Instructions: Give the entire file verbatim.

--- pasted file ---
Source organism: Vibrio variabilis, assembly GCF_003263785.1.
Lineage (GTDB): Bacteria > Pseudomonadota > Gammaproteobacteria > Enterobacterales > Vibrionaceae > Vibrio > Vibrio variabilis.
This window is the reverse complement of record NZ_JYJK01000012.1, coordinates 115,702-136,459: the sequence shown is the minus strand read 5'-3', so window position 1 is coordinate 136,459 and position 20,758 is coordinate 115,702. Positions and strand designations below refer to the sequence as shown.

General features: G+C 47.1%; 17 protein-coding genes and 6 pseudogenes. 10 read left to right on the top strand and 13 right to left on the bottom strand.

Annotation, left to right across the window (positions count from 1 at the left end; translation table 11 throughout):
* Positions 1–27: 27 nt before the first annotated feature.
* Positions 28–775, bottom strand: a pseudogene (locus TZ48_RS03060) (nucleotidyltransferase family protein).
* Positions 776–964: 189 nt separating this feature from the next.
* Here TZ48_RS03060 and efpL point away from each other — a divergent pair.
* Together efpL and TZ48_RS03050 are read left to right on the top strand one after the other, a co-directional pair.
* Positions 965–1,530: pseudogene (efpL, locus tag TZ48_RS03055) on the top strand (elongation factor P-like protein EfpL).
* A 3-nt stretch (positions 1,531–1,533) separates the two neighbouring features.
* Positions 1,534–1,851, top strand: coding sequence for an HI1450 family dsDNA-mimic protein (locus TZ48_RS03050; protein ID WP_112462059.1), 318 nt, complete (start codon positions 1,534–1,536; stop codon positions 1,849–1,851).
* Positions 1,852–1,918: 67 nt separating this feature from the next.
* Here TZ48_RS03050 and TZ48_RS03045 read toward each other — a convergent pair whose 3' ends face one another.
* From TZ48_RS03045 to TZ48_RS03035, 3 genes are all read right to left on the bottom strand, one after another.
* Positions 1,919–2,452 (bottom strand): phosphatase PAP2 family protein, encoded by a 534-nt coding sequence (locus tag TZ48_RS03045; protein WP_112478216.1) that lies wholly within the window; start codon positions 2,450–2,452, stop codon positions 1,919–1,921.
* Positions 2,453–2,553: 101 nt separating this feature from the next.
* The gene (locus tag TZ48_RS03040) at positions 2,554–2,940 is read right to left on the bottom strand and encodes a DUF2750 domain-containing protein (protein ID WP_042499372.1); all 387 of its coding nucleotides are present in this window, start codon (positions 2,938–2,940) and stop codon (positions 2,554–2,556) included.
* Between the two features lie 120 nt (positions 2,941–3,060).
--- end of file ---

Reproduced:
Source organism: Vibrio variabilis, assembly GCF_003263785.1.
Lineage (GTDB): Bacteria > Pseudomonadota > Gammaproteobacteria > Enterobacterales > Vibrionaceae > Vibrio > Vibrio variabilis.
This window is the reverse complement of record NZ_JYJK01000012.1, coordinates 115,702-136,459: the sequence shown is the minus strand read 5'-3', so window position 1 is coordinate 136,459 and position 20,758 is coordinate 115,702. Positions and strand designations below refer to the sequence as shown.

General features: G+C 47.1%; 17 protein-coding genes and 6 pseudogenes. 10 read left to right on the top strand and 13 right to left on the bottom strand.

Annotation, left to right across the window (positions count from 1 at the left end; translation table 11 throughout):
* Positions 1–27: 27 nt before the first annotated feature.
* Positions 28–775, bottom strand: a pseudogene (locus TZ48_RS03060) (nucleotidyltransferase family protein).
* Positions 776–964: 189 nt separating this feature from the next.
* Here TZ48_RS03060 and efpL point away from each other — a divergent pair.
* Together efpL and TZ48_RS03050 are read left to right on the top strand one after the other, a co-directional pair.
* Positions 965–1,530: pseudogene (efpL, locus tag TZ48_RS03055) on the top strand (elongation factor P-like protein EfpL).
* A 3-nt stretch (positions 1,531–1,533) separates the two neighbouring features.
* Positions 1,534–1,851, top strand: coding sequence for an HI1450 family dsDNA-mimic protein (locus TZ48_RS03050; protein ID WP_112462059.1), 318 nt, complete (start codon positions 1,534–1,536; stop codon positions 1,849–1,851).
* Positions 1,852–1,918: 67 nt separating this feature from the next.
* Here TZ48_RS03050 and TZ48_RS03045 read toward each other — a convergent pair whose 3' ends face one another.
* From TZ48_RS03045 to TZ48_RS03035, 3 genes are all read right to left on the bottom strand, one after another.
* Positions 1,919–2,452 (bottom strand): phosphatase PAP2 family protein, encoded by a 534-nt coding sequence (locus tag TZ48_RS03045; protein WP_112478216.1) that lies wholly within the window; start codon positions 2,450–2,452, stop codon positions 1,919–1,921.
* Positions 2,453–2,553: 101 nt separating this feature from the next.
* The gene (locus tag TZ48_RS03040) at positions 2,554–2,940 is read right to left on the bottom strand and encodes a DUF2750 domain-containing protein (protein ID WP_042499372.1); all 387 of its coding nucleotides are present in this window, start codon (positions 2,938–2,940) and stop codon (positions 2,554–2,556) included.
* Between the two features lie 120 nt (positions 2,941–3,060).